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The Artificial Life of the App Store 106

Posted by timothy
from the how-about-global-thermonuclear-war? dept.
mikejuk writes "How does the Apple App Store actually work? What is the best strategy to employ if you want to get some users and make some money? There are some pointers on how it all works from an unusual source — artificial life. A pair of researchers Soo Ling Lim and Peter Bentley from University College London, set up an artificial life simulation of the app store's ecosystem. They created app developers with strategies such as — innovate, copy other apps, create useless variations on a basic app or try and optimize the app you have. What they found, among other things, was that the CopyCat strategy was on average the best. When they allow the strategies to compete and developer agents to swap then the use of the CopyCat fell to only 10%. The reason — more than 10% CopyCats resulted in nothing new to copy!"
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The Artificial Life of the App Store

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  • by Anonymous Coward on Sunday April 22, 2012 @04:49PM (#39765397)

    Perhaps they can simulate how to make slashdot summaries make sense next?

    • That sort of translation technology doesn't exist, as of yet.

    • by Sarten-X (1102295) on Sunday April 22, 2012 @05:09PM (#39765549) Homepage

      This one makes a decent amount of sense to me, though I did do previous work in artificial life simulators...

      Effectively, they built a simulation of the app store, and filled it with developers following several different strategies, and presumably a feedback function that models expected consumer behavior. The simulation was left to run, and interesting results were gathered. TFA is actually a rather well-written explanation that's worth reading.

    • by plover (150551) * on Sunday April 22, 2012 @05:21PM (#39765645) Homepage Journal

      Perhaps they can simulate how to make slashdot summaries make sense next?

      Seriously, if you can't understand this one, go play on facebook or whatever the kids are doing these days. Your life is wasted here, as is a fraction of ours for reading your inane drivel.

    • We do get the privilege of using more than 160 chars here kiddos. Time to work on the parseable sentences.

  • by allo (1728082) on Sunday April 22, 2012 @04:51PM (#39765407)

    Of course a copycat can be minimum efford maximum profit in a simplified model, but this strongly depends on the calculation of the fitness-function. I think it can be hard to match the real world fitness-function, because some of the factors that are relevant to an actual user are hard to calculate.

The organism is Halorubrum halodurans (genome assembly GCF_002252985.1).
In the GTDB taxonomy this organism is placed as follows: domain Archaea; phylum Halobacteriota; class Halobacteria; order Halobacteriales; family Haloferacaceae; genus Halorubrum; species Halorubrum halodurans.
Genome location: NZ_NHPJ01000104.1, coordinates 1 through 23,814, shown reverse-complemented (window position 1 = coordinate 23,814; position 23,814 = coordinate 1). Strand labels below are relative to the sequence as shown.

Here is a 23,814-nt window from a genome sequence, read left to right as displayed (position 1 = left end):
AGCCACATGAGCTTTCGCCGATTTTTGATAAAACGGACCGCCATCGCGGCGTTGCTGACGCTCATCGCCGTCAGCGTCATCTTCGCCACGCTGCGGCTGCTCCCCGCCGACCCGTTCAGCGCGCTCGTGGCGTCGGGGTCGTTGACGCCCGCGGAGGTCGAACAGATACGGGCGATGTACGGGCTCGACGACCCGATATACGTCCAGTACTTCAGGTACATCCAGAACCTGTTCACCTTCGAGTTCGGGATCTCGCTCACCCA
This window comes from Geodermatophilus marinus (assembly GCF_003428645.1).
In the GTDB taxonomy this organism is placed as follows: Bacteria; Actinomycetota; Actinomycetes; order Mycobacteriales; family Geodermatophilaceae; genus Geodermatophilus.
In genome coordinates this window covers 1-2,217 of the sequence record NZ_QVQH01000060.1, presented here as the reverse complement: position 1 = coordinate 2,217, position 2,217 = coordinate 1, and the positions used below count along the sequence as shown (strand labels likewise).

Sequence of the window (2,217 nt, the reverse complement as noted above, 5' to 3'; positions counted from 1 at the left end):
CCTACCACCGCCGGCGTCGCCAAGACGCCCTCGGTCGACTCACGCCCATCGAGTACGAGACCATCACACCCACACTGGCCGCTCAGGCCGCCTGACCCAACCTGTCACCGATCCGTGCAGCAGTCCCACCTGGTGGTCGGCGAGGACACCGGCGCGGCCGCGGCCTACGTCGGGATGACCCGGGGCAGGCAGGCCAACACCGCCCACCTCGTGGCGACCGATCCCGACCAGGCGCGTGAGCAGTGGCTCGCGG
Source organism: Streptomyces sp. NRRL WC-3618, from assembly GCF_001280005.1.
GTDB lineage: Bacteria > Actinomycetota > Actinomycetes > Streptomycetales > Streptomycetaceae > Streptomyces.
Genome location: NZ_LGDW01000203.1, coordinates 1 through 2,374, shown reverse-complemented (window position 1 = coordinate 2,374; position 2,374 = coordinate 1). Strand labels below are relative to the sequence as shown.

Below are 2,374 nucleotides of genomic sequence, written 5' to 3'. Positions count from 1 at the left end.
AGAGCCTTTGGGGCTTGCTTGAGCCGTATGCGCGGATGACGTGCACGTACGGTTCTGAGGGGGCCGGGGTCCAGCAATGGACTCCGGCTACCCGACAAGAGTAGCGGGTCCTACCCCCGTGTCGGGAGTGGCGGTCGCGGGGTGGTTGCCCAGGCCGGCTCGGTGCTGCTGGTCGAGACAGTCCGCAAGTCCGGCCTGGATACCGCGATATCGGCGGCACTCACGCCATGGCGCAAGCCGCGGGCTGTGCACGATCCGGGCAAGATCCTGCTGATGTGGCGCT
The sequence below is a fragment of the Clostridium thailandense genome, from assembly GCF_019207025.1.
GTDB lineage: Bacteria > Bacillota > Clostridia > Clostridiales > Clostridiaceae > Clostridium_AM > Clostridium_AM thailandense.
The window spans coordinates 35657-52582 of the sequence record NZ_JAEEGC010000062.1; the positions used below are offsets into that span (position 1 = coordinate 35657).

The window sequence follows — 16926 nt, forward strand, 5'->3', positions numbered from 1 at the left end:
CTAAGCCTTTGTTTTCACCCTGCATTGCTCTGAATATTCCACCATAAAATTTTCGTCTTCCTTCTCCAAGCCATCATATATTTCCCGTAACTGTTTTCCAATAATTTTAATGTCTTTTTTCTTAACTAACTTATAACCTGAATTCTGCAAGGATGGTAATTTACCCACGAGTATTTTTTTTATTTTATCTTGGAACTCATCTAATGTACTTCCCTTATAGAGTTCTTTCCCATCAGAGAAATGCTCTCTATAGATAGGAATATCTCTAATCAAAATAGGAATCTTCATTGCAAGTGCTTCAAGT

• Re: (Score:3, Insightful)

      by goombah99 (560566)

      There's more than one utility function. For example, if wrote an app I would not expect to profit, it would be for fun. Thus I'd give it away for free or a dollar. Someone else might be hoping to make a living at it. too bad.

      • by plover (150551) * on Sunday April 22, 2012 @05:38PM (#39765749) Homepage Journal

        There's more than one utility function. For example, if wrote an app I would not expect to profit, it would be for fun. Thus I'd give it away for free or a dollar. Someone else might be hoping to make a living at it. too bad.

        This simulation was built to identify profit models, not to maximize developer happiness. But the two are related, and profit will be an element everyone can measure.

        Consider if the app you created turned out to be really fun and truly innovative, and it went viral and sold five hundred thousand copies at $0.99.

        If nothing else, you'd learn that half a million users can be awfully demanding. You might find yourself mired in support requests, and have to decide whether or not you can support it yourself or if you want to sell it to a game company so they can manage it. If nothing else, you might be surprised when you discover you have to pay taxes on a whole lot more income than you thought. The point is that at some financial threshold, you will probably have to take it seriously. My threshold might be higher or lower than yours, but in this simulation, it doesn't really matter. It would change your personal view of profiting from your work.

        • by tlhIngan (30335)

          If nothing else, you'd learn that half a million users can be awfully demanding. You might find yourself mired in support requests, and have to decide whether or not you can support it yourself or if you want to sell it to a game company so they can manage it. If nothing else, you might be surprised when you discover you have to pay taxes on a whole lot more income than you thought. The point is that at some financial threshold, you will probably have to take it seriously. My threshold might be higher or lo

      • by Kergan (780543) on Sunday April 22, 2012 @07:50PM (#39766531)

        There's more than one utility function. For example, if wrote an app I would not expect to profit, it would be for fun. Thus I'd give it away for free or a dollar. Someone else might be hoping to make a living at it. too bad.

        Too bad? If you're not meaning for the customer/end-user, I'd wager you never wrote any such app; or any OSS app, for that matter. And that those who tagged you as insightful haven't either.

        In the real world, app development is just the beginning. Unless you decide to accept no feedback whatsoever, which is a losing proposition, you're in for a lot more feedback, emails and/or forum posts than you ever wish you'll ever read in your entire lifetime if you're even remotely successful. It's absolutely insane. Your success will destroy you unless you've an adequate means to scale -- whether monetization or extra funding.

        So here you are, quacking that you'd happily share an app. For free. You'll keep your day job as you do. Someone out there actually wants to make a living off of a similar app. But he or she will get less or no business because you released that -- soon to be unsupported -- app at in an inadequately low price point.